In the aftermath of the turbulent 2020 General and Regional Elections, perceptions have grown in some quarters that the People’s National Congress/Reform (PNC/R), the largest faction of the APNU+AFC opposition has lost its way; that it fails to be a robust check and balance on the PPP/C government. Speaking with Guyana Standard recently on this perception was former Minister of Foreign Affairs and longstanding member of the party, Carl Greenidge said he can understand why this train of thought continues to permeate the social fabric.

The former Foreign Affairs Minister and Foreign Secretary said, “The opposition may have lost its way in the sense that there is, as there was last year, a crisis in the leadership because there is the need for a vision to be provided to the followers.” The politician said this is yet to be done.

Further to this, he said, “Given all the crises that occurred and the loss of the 2020 General and Regional Elections, it is imperative to do what is normally done by most political parties, and that is to have an opportunity to reflect on the loss, on what gave rise to it, and to fashion a plan or programme for moving forward.”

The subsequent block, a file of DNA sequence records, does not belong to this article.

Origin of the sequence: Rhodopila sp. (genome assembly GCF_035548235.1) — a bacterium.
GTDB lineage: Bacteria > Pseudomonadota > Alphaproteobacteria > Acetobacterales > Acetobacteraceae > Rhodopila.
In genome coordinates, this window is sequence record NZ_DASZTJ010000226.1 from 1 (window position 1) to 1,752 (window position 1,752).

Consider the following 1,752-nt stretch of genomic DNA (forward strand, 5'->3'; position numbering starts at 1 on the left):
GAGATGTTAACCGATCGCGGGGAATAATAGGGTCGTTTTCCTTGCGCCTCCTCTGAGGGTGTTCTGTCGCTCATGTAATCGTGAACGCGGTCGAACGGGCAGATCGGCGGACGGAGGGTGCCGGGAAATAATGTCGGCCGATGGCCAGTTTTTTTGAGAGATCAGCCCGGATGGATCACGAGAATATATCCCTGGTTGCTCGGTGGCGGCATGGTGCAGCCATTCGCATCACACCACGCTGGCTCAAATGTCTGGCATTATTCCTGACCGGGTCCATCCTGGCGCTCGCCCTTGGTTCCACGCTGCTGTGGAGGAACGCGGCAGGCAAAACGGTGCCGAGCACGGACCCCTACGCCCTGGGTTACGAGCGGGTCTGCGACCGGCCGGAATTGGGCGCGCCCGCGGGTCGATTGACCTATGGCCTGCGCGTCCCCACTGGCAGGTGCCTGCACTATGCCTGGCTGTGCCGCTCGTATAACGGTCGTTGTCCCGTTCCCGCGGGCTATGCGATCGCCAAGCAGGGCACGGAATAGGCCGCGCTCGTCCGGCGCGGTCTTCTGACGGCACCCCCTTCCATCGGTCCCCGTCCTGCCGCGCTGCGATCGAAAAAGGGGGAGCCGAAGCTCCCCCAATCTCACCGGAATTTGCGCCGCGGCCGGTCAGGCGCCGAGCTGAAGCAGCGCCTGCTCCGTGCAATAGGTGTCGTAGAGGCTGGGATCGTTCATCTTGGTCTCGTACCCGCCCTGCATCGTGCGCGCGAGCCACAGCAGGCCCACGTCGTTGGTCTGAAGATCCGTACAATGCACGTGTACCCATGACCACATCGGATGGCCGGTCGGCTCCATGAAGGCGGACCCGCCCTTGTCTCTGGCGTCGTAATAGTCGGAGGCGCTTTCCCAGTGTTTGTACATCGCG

Until this is addressed, Greenidge stressed that the party will not be able to deal with difficulties it will face in the future. He also insists that it cannot handle imminent adversities by blaming everything on the 2020 elections loss or on blaming everything on any other person outside of the party.

“This is not the reason for the loss. That has to be properly examined by the party…,” expressed the Advisor on Borders.
Furthermore, Greenidge stressed that the party needs to devote time to ensure those who would like to be leaders can hear what members of the party are saying and help them to analyze and agree on how to move forward.

He candidly stated as well that the issues plaguing the PNC/R which prevent it from being a most robust political force in and out of Parliament did not emerge after the 2020 elections. He said they were there for a long time, since 2011. He said too that the party is now in the hands of the same persons “who are, in a way, trying to cover up their inadequacies by preventing” critical discussions on self-introspection.

The Advisor on Borders told Guyana Standard that he would not be surprised if the emphasis of the party seniors would be to ignore the perspectives he has offered but he said this does not negate its importance.

In conclusion, Greenidge said he is of the firm conviction that the PNC/R must end the proverbial pity party and devise a common approach for collective success.

“…There needs to be a common approach towards fixing your problems and analyzing their root cause. It will not be fixed by mere election of three persons…That is my short take on it. I wouldn’t say more.”


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